This month we head into 1996 and begin the countdown to the celebration of the millennium in earnest. In recent years the Holy Father has made it clear that our Church’s preparation for the Jubilee Year 2000 must be one of individual spiritual renewal and recommitment to faith. A firm grounding in faith is the beginning of any meaningful action in life, and the Holy Father’s teaching on this point has been clear and inspiring.
The Catholic Campaign for America’s National Convention last November was a clear indication that the Catholic community in America is ripe for the spiritual and cultural renewal of which John Paul II speaks. Hundreds of Catholics from across the country gathered to explore ways of putting their faith to use more effectively and publicly in their own lives. What they took away from that convention was both inspiring and challenging.
It inspired those who participated to become more active in the public arena. It is encouraging to be gathered together with so many others from all walks of life to learn more about your faith and spirituality. It is challenging because “Public Catholicism” requires more of individuals than attending mass and receiving the sacraments. It means integrating your faith into everything that you do, and encouraging others to do the same. These challenges will be particularly important in 1996 for two reasons: the first is the approaching millennium, and the second is our country’s national elections in November.
1996 marks the last year of what the Holy Father has designated as the first phase of preparation for the Jubilee Year 2000. This phase is a time of reflection and spiritual devotion. This can be done in many ways, including the celebration of the sacraments and a more intense personal devotion to our faith tradition.
It can be done in other ways as well, though. This spiritual renewal is important for personal fulfillment and spiritual growth, but it also must manifest itself in concrete circumstances in our lives. 1996 offers all Catholics and indeed all Americans the opportunity to let our faith and spirituality heal some of our nation’s wounds.
The most effective way to do this is to engage political candidates in public debate on important issues. We Catholics make up a substantial percentage of the American population. We should be more active in directing the public discussion toward issues that can have a real and positive impact on people’s lives, such as protection of the unborn and alternatives to abortion, parental freedom and educational choice, and tax policy that encourages and assists the cohesiveness of the family unit. We should draw attention to and support immigration policies that welcome and assist those who seek better lives for themselves and their families, poverty assistance programs that help those in need, encourage self-reliance, and welcome people of faith to participate in their democracy.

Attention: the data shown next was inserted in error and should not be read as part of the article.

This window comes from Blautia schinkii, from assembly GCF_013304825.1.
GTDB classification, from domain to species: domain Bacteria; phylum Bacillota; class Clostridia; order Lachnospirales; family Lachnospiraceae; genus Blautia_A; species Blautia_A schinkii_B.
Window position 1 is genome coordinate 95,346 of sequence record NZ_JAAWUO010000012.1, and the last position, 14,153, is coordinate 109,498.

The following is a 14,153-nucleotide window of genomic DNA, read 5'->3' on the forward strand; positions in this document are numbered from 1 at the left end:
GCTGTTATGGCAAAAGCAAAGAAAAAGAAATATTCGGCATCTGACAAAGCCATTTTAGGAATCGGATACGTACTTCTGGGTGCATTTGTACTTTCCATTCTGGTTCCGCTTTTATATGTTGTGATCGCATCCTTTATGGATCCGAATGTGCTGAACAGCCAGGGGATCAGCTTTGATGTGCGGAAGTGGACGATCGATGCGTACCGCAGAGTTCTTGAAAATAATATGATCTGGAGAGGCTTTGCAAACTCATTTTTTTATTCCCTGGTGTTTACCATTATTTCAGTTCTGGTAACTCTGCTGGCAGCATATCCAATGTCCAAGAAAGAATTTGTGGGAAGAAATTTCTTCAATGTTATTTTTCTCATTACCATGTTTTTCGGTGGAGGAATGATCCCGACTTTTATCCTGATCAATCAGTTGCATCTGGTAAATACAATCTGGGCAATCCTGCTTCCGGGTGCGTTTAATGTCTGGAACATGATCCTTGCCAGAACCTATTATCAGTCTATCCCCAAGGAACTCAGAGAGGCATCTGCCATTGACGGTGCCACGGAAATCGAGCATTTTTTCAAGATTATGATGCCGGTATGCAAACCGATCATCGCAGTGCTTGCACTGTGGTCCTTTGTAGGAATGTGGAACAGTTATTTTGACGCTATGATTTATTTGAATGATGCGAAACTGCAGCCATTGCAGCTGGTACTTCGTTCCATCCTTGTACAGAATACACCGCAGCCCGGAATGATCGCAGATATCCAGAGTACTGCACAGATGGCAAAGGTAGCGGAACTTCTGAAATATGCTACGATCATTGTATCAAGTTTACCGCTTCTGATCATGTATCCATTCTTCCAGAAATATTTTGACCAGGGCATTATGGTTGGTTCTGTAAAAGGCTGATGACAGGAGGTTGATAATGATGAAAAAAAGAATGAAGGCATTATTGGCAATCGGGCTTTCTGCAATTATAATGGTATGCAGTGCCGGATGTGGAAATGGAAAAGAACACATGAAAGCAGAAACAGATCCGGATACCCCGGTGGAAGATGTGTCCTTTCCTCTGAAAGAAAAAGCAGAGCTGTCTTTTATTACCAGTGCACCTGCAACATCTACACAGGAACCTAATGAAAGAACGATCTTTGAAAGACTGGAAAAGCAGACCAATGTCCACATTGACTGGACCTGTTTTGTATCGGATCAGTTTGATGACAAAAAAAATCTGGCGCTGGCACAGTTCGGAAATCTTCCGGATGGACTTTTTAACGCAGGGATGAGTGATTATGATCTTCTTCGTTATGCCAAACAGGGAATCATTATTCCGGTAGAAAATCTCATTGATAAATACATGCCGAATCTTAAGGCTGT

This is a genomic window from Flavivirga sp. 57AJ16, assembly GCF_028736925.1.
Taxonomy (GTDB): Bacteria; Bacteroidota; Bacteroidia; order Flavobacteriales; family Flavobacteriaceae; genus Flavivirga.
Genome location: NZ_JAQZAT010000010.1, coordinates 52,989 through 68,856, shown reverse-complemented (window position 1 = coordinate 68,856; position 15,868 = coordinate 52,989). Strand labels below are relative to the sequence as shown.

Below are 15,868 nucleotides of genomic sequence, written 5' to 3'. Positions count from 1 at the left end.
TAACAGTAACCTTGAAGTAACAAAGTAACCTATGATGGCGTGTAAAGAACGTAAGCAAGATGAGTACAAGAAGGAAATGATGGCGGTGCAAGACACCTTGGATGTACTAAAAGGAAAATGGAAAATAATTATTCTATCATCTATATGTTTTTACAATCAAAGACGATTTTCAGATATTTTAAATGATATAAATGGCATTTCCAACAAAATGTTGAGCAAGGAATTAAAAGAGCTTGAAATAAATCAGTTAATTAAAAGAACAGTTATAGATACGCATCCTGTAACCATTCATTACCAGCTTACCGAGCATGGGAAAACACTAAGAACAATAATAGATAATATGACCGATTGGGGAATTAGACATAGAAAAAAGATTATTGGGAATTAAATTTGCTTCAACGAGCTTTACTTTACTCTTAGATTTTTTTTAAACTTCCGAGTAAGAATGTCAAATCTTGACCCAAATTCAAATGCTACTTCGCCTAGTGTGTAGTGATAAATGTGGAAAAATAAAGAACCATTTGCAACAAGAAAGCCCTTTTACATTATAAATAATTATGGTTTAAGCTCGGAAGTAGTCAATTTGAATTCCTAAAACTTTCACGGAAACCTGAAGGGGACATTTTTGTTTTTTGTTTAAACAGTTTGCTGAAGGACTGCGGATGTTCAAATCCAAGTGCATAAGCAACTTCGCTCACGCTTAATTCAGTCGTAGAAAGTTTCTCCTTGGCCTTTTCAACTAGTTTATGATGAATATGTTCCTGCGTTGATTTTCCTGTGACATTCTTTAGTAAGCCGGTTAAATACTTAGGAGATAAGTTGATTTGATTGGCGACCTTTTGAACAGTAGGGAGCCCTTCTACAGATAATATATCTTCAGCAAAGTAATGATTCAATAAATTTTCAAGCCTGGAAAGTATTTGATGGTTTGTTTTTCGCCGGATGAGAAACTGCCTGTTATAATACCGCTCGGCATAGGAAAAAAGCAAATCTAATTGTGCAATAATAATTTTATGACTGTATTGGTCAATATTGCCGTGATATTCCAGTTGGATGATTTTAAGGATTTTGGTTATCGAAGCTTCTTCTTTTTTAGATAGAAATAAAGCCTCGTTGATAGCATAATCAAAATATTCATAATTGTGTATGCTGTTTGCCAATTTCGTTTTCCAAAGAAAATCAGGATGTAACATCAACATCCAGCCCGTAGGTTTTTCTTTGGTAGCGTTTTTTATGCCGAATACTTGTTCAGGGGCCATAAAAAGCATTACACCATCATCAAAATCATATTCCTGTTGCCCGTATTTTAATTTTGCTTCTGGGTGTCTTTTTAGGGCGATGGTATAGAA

We have seen some positive progress on some of these issues in recent years, but on others it has been less encouraging. Catholics have begun to take a more active role in the public policy debate in America, but to make an impact on the healing of our culture, we must continue to be engaged and to focus our energies where they are most needed. And an important crossroads for many of these policy issues will be the state, local, and national elections of 1996.
Catholics should not only make an impact in this year’s elections because of civic responsibility, but also because our faith calls us to do so. In the past few years the writings of the Holy Father have been keen to both preparing ourselves spiritually for the Jubilee Year and to engaging in the great debates of our time. He has called for an integration of “faith ever more fully into the fabric of [our] daily lives” (Newark, New York 10/4/95). And why is this particularly important this year? John Paul II said in Evangelium vitae that “democracy is a system, and as such, is a means and not an end … therefore, its morality depends upon the morality of the ends which it pursues and the means that it employs.” In other words, the good of a democracy is dependent upon participation of good people, those with spiritual and moral grounding.
As Catholics, we can raise our voices in the spirit of Christ to contribute to the public discussion on these fundamentally important issues. The Holy Father was clear on this point when he said in Baltimore last October that “the Gospel of Jesus Christ is not a private opinion” but rather is “the power which can transform the world.” We can engage our political systems to respond—to encourage them when they do so effectively and to hold them responsible when they do not. This is how Catholics will become a formidable and potent voice for the gospel and for the Church. 1996 provides us this great opportunity. Through a collective effort it will not slip away.